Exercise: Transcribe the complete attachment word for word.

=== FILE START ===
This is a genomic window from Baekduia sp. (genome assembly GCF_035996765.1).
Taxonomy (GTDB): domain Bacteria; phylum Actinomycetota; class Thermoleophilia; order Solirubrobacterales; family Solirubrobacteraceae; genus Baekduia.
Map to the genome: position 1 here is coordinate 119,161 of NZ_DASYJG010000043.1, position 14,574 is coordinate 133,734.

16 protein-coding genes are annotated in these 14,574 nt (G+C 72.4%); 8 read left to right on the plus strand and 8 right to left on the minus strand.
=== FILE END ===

This is a genomic window from Baekduia sp. (genome assembly GCF_035996765.1).
Taxonomy (GTDB): domain Bacteria; phylum Actinomycetota; class Thermoleophilia; order Solirubrobacterales; family Solirubrobacteraceae; genus Baekduia.
Map to the genome: position 1 here is coordinate 119,161 of NZ_DASYJG010000043.1, position 14,574 is coordinate 133,734.

16 protein-coding genes are annotated in these 14,574 nt (G+C 72.4%); 8 read left to right on the plus strand and 8 right to left on the minus strand.